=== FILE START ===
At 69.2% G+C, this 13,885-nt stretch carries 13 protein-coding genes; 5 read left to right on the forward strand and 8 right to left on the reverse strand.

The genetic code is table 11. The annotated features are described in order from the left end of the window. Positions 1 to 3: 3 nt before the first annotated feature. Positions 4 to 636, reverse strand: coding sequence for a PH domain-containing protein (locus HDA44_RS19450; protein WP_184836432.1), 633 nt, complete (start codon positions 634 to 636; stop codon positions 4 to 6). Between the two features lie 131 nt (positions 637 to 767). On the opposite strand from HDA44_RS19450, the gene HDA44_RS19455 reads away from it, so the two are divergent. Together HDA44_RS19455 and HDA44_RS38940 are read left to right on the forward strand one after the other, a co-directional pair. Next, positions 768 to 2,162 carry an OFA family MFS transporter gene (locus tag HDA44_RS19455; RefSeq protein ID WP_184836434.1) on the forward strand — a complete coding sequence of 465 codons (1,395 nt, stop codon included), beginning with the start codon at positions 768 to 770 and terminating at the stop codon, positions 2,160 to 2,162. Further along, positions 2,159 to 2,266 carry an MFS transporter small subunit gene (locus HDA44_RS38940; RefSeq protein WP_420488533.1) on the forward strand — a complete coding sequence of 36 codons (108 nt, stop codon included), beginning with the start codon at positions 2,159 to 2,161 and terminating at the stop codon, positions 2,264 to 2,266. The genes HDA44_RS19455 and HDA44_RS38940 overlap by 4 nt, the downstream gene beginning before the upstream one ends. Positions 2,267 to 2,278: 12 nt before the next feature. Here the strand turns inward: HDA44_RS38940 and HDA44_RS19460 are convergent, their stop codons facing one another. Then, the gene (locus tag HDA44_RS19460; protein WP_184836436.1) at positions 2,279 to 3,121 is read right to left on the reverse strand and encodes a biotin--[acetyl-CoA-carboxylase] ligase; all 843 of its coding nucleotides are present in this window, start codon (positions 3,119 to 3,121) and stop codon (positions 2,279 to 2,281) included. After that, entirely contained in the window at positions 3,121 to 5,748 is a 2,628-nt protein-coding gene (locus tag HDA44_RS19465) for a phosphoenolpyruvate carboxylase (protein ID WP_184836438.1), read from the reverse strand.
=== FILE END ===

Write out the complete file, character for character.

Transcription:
At 69.2% G+C, this 13,885-nt stretch carries 13 protein-coding genes; 5 read left to right on the forward strand and 8 right to left on the reverse strand.

The genetic code is table 11. The annotated features are described in order from the left end of the window. Positions 1 to 3: 3 nt before the first annotated feature. Positions 4 to 636, reverse strand: coding sequence for a PH domain-containing protein (locus HDA44_RS19450; protein WP_184836432.1), 633 nt, complete (start codon positions 634 to 636; stop codon positions 4 to 6). Between the two features lie 131 nt (positions 637 to 767). On the opposite strand from HDA44_RS19450, the gene HDA44_RS19455 reads away from it, so the two are divergent. Together HDA44_RS19455 and HDA44_RS38940 are read left to right on the forward strand one after the other, a co-directional pair. Next, positions 768 to 2,162 carry an OFA family MFS transporter gene (locus tag HDA44_RS19455; RefSeq protein ID WP_184836434.1) on the forward strand — a complete coding sequence of 465 codons (1,395 nt, stop codon included), beginning with the start codon at positions 768 to 770 and terminating at the stop codon, positions 2,160 to 2,162. Further along, positions 2,159 to 2,266 carry an MFS transporter small subunit gene (locus HDA44_RS38940; RefSeq protein WP_420488533.1) on the forward strand — a complete coding sequence of 36 codons (108 nt, stop codon included), beginning with the start codon at positions 2,159 to 2,161 and terminating at the stop codon, positions 2,264 to 2,266. The genes HDA44_RS19455 and HDA44_RS38940 overlap by 4 nt, the downstream gene beginning before the upstream one ends. Positions 2,267 to 2,278: 12 nt before the next feature. Here the strand turns inward: HDA44_RS38940 and HDA44_RS19460 are convergent, their stop codons facing one another. Then, the gene (locus tag HDA44_RS19460; protein WP_184836436.1) at positions 2,279 to 3,121 is read right to left on the reverse strand and encodes a biotin--[acetyl-CoA-carboxylase] ligase; all 843 of its coding nucleotides are present in this window, start codon (positions 3,119 to 3,121) and stop codon (positions 2,279 to 2,281) included. After that, entirely contained in the window at positions 3,121 to 5,748 is a 2,628-nt protein-coding gene (locus tag HDA44_RS19465) for a phosphoenolpyruvate carboxylase (protein ID WP_184836438.1), read from the reverse strand.